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A Streetcar Named Desire

by Tennessee Williams

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What does light symbolize in A Streetcar Named Desire?

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Light represents reality, the very thing Blanche Dubois dreads most. She says to Mitch right up front, "I don't want realism. I want magic!" Blanche is a romantic who detests ugliness and brutality. She also detests how the beautiful society world she grew up in is fast vanishing, and she detests how she is no longer a beautiful, young southern belle. When Mitch tosses aside the paper lanterns and forces Blanche into the light, he is seeing her for the first time, stripped of her illusions about who she is.

To disguise her aging, Blanche puts paper lanterns on the bare light bulbs in her room and she avoids being seen in direct light. She wants to retain the illusion that she is a southern belle and not a sad, desperate woman determined to forget she's no longer sixteen and virginal with the hopes of a dashing gentleman as a husband.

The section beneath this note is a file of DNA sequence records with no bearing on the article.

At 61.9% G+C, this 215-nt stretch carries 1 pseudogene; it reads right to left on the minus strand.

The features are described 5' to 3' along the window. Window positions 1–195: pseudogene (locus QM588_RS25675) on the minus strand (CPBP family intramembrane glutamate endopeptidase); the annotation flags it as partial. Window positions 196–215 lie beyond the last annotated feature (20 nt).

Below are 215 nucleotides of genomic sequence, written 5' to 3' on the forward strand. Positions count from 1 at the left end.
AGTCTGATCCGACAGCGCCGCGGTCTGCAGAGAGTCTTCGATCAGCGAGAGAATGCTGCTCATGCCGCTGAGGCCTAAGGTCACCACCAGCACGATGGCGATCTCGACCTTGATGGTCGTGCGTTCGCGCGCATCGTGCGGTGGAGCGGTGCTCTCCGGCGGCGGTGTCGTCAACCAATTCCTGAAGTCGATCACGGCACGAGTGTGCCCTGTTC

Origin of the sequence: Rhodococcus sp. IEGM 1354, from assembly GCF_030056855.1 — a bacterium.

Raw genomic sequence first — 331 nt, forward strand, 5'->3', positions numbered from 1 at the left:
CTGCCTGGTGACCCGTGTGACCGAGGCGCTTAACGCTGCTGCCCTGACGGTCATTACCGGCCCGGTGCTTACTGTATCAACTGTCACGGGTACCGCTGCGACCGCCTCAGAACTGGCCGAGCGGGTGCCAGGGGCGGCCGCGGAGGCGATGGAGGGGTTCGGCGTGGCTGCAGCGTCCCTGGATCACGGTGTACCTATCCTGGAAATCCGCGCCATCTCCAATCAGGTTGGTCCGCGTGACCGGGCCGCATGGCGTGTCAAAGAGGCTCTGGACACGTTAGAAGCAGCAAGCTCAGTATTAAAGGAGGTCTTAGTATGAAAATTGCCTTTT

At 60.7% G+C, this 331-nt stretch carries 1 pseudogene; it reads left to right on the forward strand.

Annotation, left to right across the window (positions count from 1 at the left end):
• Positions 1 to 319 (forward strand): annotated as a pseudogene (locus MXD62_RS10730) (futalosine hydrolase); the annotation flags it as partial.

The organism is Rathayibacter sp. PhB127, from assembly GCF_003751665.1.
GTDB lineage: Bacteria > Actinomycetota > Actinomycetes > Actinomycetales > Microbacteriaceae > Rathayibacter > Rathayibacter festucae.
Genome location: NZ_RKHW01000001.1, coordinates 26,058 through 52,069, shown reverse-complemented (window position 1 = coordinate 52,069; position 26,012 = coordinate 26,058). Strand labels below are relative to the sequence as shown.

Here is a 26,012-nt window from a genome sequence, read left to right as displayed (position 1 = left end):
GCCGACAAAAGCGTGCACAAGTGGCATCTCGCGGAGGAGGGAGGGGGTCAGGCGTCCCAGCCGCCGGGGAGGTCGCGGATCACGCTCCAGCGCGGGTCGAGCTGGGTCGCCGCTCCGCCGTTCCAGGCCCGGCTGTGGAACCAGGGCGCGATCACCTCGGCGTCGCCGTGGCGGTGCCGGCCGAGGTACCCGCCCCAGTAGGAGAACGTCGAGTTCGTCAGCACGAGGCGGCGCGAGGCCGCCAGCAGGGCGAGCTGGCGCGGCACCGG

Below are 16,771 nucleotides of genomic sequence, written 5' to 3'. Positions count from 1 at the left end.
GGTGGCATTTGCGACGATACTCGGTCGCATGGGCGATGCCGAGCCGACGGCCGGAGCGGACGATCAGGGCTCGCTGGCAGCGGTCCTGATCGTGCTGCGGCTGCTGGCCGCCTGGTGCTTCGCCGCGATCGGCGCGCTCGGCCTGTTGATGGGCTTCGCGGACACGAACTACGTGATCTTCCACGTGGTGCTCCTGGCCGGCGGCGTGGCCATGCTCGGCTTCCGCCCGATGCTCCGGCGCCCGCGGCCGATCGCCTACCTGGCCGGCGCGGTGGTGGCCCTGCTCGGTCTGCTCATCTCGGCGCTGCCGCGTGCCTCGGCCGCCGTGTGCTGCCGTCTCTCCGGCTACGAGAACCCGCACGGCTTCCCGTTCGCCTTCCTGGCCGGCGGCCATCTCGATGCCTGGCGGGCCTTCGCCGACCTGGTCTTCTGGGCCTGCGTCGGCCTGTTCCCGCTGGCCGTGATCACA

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Light, in Tennessee Williams' play, "A Streetcar Named Desire," represents a few different things.

First, light, for Blanche, symbolizes her inability to face the truth in life. Blanche is aging. (Although she would like to make others, like Mitch, believe that she is younger than Stella, she is in fact older (about five years)). For Blanche, the light represents the truth behind her aging. In order to hide from the truth, Blanche uses colored paper to cover the lights in the room. These lanterns allow Blanche to hide from the truth by shading her physical appearance. Later, when confronted by Mitch, the lantern is ripped from the light so Mitch can really see her.

Second, light symbolizes the lack of reality in the play overall. Stanley's abuse of Stella, Balnche's rape, and the fantasy world both Stella and Blanche live in are all shown as not being as bad as it really is by keeping things hidden (represented by the covering of the light and lack of light in the flat).


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